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Graphics Test Finds HTML5 Struggles Against Flash On Android
Graphics Test Finds HTML5 Struggles Against Flash On Android
June 24, 2011 | By Kyle Orland

June 24, 2011 | By Kyle Orland
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A new benchmark test performed on a variety of Android mobile devices finds HTML5 struggling to match the performance of Adobe's Flash player in rendering many types of graphics and video seen in games.

Interface developer Sean Christmann ran his newly developed GUIMark3 benchmark test on nine different Android mobile phones and tablets, tasking the hardware to render bitmaps, vector graphics, and complex graphical routines meant to mimic the kinds of graphics seen in many games.

Across the tests, the HTML5 demos ran on average at roughly 50 to 60 percent of the performance of comparable Flash demos, as measured in observed frames per second.

HTML5 seemed particular ill-suited to rendering vector graphics in the tests, with demos that ran at around 25 frames per second in Flash clocking in at under 10 FPS in HTML5 across Android phones.

Tablets performed slightly better in rendering HTML5 graphics than their mobile phone counterparts, but Flash demonstrations on those same devices were much closer to the desired 30 frame per second threshhold.

HTML5 has seen small but growing support from the industry, with game-related companies ranging from Disney and GameSalad to SPIL Games and Facebook showing interest in its potential for creating highly interactive web apps and games.



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Comments


Duong Nguyen
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Looks like HTML5 implementation on moibles/pads need atleast 1-2 more generational iteration before they match Flash. Flash has been in development for nearly 10+ years so it's got a head start.. For puzzle games or Facebook games the performance gap isn't as important imo.

Tyler Overby
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I'm unsurprised by this news, but seeing that HTML is catching up so quickly makes me think it's time to start learning it...that or flash's new molehill API had better blow this outta the water.

Chris Melby
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They should also throw in some audio tests... HTML 5 is awesome at this task, as it adds in lots of crackling and popping.



And it's rather ridiculous that HTML 5 is supposedly progress and the next best thing, when current so called prime examples require a modern PC with a hardware acceleration supported browser to pull off what desktop comps could do better almost 2 decades back. DOOM under HTML 5 is pathetic.



Anyways, these benchmarks brought nothing new to my plate. I was never blinded by the half-truths and BS of one corporation creating a diversion in order to further what's best for their business.



HTML 5's biggest down fall right now is it's current version of JavaScript, which is somewhat slow and limited. Mobile devices are not yet fast enough for interpreted languages and even when they are, I still would rather rely on my device's desktop/home/finder to handle the more complex applications, instead of a dumbed down browser version that's stuck in a sandbox -- meaning it would be reliant on a server for some tasks.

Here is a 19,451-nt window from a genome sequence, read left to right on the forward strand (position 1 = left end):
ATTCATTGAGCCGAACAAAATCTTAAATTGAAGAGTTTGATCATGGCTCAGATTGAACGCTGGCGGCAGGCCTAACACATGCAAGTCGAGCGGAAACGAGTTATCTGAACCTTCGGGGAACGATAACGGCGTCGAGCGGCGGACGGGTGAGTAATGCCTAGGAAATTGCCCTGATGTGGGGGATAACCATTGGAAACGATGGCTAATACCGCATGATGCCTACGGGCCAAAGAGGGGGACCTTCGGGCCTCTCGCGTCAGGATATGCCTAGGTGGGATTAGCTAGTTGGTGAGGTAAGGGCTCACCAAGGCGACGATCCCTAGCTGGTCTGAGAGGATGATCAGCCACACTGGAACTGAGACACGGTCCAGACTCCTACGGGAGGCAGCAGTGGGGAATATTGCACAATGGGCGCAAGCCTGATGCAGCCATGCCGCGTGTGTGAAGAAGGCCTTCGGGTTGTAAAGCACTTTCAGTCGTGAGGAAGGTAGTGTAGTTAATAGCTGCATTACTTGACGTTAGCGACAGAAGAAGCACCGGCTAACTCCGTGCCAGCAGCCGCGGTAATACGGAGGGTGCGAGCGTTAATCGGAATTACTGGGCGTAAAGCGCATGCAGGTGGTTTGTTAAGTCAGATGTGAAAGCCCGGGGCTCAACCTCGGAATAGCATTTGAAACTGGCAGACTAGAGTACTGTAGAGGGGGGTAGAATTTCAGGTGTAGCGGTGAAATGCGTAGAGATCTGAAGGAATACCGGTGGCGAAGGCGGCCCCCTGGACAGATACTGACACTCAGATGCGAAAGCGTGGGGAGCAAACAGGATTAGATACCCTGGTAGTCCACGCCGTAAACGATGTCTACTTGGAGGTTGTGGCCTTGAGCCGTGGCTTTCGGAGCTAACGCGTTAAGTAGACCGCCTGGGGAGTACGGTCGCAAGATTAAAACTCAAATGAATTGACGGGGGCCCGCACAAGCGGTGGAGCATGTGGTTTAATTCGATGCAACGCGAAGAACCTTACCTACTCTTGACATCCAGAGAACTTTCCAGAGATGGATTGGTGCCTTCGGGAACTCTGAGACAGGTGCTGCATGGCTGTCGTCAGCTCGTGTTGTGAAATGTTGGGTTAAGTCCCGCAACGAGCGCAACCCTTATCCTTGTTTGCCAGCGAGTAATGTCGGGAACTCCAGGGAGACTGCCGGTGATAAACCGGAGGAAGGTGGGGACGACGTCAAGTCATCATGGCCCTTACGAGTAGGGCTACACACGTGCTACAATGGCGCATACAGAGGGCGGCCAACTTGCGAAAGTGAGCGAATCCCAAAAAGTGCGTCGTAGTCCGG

Jamie Mann
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Blimey. A new, platform-agnostic technology isn't as fast as a mature platform which has been tuned for the hardware? Whodathunkit.



It's going to take time for HTML5 to mature - and as with Flash itself, the abstract nature of the technology means that it's never going to be as fast as something which runs directly on the metal. But that's not really the point: the key here is that HTML5 (theoretically) offers a vendor-agnostic, platform-agnostic environment - it's the "write once, run anywhere" paradigm which Java tried (and mostly failed) to achieve - and with faster hardware and all the major players (i.e. Google, Apple, Microsoft) pushing HTML5, there's fewer political stumbling blocks to hinder it's acceptance.



No doubt there will be attempts to tie people into vendor-specific extensions, and implementations will differ across vendors. But fundamentally, HTML5 should be a good thing for the industry.

Andrew Grapsas
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Sweet, instead of being tied to a vendor you're tied to a... vendor?



That's right, each browser implements the standard differently, just as with JavaScript. What does that mean? Well, it means your concept of write once, play anywhere won't work with HTML 5. It'll be write once and then tweak for each browser's implementation.

Leonardo Nanfara
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I dont see Flash going anywhere anytime soon. Its still a great platform to develop on, especially for games. Hell, people are still using Shockwave director to create 3d web games so yea Flash will be around for a long time coming. HTML5 will be a great alternative to Flash once its improved and it may ultimately overtake Flash as the web standard for interaction and games but Flash will still be around...even as second best.

Duong Nguyen
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It will just become a part of the web ecosystem.


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